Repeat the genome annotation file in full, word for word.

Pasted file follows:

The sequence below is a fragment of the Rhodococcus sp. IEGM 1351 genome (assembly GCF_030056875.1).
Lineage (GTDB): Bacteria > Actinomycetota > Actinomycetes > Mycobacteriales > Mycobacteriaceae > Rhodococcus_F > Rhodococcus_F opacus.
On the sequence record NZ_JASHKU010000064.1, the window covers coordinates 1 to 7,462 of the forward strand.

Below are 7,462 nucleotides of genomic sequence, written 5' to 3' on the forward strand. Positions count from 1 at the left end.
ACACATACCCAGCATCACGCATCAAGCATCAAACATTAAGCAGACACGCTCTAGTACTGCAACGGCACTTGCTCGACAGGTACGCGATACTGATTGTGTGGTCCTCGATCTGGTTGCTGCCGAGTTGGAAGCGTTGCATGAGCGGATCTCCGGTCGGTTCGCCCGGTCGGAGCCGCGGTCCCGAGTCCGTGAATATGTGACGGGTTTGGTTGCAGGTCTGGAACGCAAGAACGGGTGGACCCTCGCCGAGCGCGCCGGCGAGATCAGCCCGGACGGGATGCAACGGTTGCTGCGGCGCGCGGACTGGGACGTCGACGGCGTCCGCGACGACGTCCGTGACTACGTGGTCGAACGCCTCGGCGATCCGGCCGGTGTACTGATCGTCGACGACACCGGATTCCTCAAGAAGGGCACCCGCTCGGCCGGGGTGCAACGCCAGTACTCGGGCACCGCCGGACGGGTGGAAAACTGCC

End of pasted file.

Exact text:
The sequence below is a fragment of the Rhodococcus sp. IEGM 1351 genome (assembly GCF_030056875.1).
Lineage (GTDB): Bacteria > Actinomycetota > Actinomycetes > Mycobacteriales > Mycobacteriaceae > Rhodococcus_F > Rhodococcus_F opacus.
On the sequence record NZ_JASHKU010000064.1, the window covers coordinates 1 to 7,462 of the forward strand.

Below are 7,462 nucleotides of genomic sequence, written 5' to 3' on the forward strand. Positions count from 1 at the left end.
ACACATACCCAGCATCACGCATCAAGCATCAAACATTAAGCAGACACGCTCTAGTACTGCAACGGCACTTGCTCGACAGGTACGCGATACTGATTGTGTGGTCCTCGATCTGGTTGCTGCCGAGTTGGAAGCGTTGCATGAGCGGATCTCCGGTCGGTTCGCCCGGTCGGAGCCGCGGTCCCGAGTCCGTGAATATGTGACGGGTTTGGTTGCAGGTCTGGAACGCAAGAACGGGTGGACCCTCGCCGAGCGCGCCGGCGAGATCAGCCCGGACGGGATGCAACGGTTGCTGCGGCGCGCGGACTGGGACGTCGACGGCGTCCGCGACGACGTCCGTGACTACGTGGTCGAACGCCTCGGCGATCCGGCCGGTGTACTGATCGTCGACGACACCGGATTCCTCAAGAAGGGCACCCGCTCGGCCGGGGTGCAACGCCAGTACTCGGGCACCGCCGGACGGGTGGAAAACTGCC